The Coast Guard--Limited Resources Curtail Ability To Meet Responsibilities

CED-80-76: Published: Apr 3, 1980. Publicly Released: Apr 8, 1980.

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In recent years, Congress has given the Coast Guard new duties, such as oilspill prevention and cleanup and enforcement of fisheries and drug laws. However, the Coast Guard's budget has not grown to meet its needs for additional staff and vessels. Moreover, some Coast Guard shore facilities are inadequate. Consequently, the Coast Guard will have problems effectively carrying out its responsibilities in the 1980's.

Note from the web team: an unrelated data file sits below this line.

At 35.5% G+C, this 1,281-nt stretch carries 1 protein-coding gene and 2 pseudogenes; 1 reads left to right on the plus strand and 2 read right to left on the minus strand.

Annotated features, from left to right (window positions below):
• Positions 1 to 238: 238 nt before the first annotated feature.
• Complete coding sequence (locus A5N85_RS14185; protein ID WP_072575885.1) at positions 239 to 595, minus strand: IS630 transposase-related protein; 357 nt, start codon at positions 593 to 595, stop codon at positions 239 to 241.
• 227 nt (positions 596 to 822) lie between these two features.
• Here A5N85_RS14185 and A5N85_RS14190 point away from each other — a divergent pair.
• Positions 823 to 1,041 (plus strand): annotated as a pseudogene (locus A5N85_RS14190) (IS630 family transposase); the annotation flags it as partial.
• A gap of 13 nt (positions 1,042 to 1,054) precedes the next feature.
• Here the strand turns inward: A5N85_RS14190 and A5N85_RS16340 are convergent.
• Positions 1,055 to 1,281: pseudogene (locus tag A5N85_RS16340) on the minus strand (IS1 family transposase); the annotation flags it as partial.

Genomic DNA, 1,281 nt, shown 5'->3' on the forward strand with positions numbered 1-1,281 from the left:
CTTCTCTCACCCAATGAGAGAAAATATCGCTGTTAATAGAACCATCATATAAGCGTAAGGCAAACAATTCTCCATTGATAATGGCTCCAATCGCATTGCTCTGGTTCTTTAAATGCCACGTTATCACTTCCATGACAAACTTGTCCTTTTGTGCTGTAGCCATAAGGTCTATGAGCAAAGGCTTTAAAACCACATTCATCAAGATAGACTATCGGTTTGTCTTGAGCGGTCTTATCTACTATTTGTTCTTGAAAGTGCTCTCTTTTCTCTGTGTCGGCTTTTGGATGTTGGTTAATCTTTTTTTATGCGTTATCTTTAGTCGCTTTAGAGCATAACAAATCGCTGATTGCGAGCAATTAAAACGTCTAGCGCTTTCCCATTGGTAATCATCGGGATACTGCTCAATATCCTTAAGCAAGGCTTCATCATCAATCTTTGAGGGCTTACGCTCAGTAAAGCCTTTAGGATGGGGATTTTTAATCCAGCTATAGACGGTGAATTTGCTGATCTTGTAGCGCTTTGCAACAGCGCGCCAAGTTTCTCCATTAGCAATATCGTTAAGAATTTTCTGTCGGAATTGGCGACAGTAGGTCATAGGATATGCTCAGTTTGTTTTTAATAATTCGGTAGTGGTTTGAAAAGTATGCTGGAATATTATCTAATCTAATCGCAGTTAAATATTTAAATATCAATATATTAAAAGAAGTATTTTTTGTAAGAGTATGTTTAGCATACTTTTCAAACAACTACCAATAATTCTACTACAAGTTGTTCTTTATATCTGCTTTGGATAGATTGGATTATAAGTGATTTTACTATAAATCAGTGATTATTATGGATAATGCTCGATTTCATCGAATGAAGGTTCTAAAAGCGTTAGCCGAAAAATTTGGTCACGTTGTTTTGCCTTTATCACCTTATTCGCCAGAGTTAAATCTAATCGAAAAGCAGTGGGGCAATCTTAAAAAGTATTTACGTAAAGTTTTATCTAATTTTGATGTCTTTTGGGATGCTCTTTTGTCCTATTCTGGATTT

Budget reductions have limited the Coast Guard's ability to adequately maintain its cutters and shore facilities, and it has been unable to expand the cutter fleet to meet increased duties. GAO evaluated 51 cutters and found that 35 were having problems relating to: changes in Coast Guard missions construction, obsolete equipment, maintenance, and habitability. Despite increased duties, Coast Guard personnel resources have remained fairly constant, and high attrition rates have also affected mission performance. The Coast Guard estimated that an additional 8,200 people are needed in 1981, about half of which are needed to carry out activities mandated under recent legislation. As a result of the low retention rate, about 48 percent of enlisted Coast Guard personnel will have less than 2 years of experience in 1980. Studies and analysis indicate that many shore facilities have reached or surpassed their design life. Moreover, capital expenditures for rehabilitation and replacement have not increased as facilities have been added. A GAO review of 210 shore facilities found that 94 had various types and degrees of problems including physical deterioration, overcrowding, and other inadequacies due to the Coast Guard's changing missions.

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